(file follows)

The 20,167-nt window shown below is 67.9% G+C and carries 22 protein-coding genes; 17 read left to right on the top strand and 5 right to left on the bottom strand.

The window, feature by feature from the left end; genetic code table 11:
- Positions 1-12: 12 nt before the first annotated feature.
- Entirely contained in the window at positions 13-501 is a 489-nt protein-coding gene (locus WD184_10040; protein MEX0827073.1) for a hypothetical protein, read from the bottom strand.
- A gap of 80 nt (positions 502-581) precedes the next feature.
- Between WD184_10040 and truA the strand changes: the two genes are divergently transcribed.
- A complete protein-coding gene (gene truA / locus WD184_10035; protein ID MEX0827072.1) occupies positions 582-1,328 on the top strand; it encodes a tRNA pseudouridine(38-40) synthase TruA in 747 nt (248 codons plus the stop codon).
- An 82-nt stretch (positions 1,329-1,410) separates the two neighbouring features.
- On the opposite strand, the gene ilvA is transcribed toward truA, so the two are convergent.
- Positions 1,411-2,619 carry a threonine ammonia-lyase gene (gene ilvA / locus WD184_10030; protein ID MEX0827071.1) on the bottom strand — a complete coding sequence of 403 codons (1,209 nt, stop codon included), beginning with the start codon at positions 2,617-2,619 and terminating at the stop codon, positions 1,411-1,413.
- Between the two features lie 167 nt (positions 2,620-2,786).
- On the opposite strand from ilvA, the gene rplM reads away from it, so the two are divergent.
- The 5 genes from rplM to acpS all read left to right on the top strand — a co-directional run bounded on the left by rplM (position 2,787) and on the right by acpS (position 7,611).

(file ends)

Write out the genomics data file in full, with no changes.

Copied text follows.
The 20,167-nt window shown below is 67.9% G+C and carries 22 protein-coding genes; 17 read left to right on the top strand and 5 right to left on the bottom strand.

The window, feature by feature from the left end; genetic code table 11:
- Positions 1-12: 12 nt before the first annotated feature.
- Entirely contained in the window at positions 13-501 is a 489-nt protein-coding gene (locus WD184_10040; protein MEX0827073.1) for a hypothetical protein, read from the bottom strand.
- A gap of 80 nt (positions 502-581) precedes the next feature.
- Between WD184_10040 and truA the strand changes: the two genes are divergently transcribed.
- A complete protein-coding gene (gene truA / locus WD184_10035; protein ID MEX0827072.1) occupies positions 582-1,328 on the top strand; it encodes a tRNA pseudouridine(38-40) synthase TruA in 747 nt (248 codons plus the stop codon).
- An 82-nt stretch (positions 1,329-1,410) separates the two neighbouring features.
- On the opposite strand, the gene ilvA is transcribed toward truA, so the two are convergent.
- Positions 1,411-2,619 carry a threonine ammonia-lyase gene (gene ilvA / locus WD184_10030; protein ID MEX0827071.1) on the bottom strand — a complete coding sequence of 403 codons (1,209 nt, stop codon included), beginning with the start codon at positions 2,617-2,619 and terminating at the stop codon, positions 1,411-1,413.
- Between the two features lie 167 nt (positions 2,620-2,786).
- On the opposite strand from ilvA, the gene rplM reads away from it, so the two are divergent.
- The 5 genes from rplM to acpS all read left to right on the top strand — a co-directional run bounded on the left by rplM (position 2,787) and on the right by acpS (position 7,611).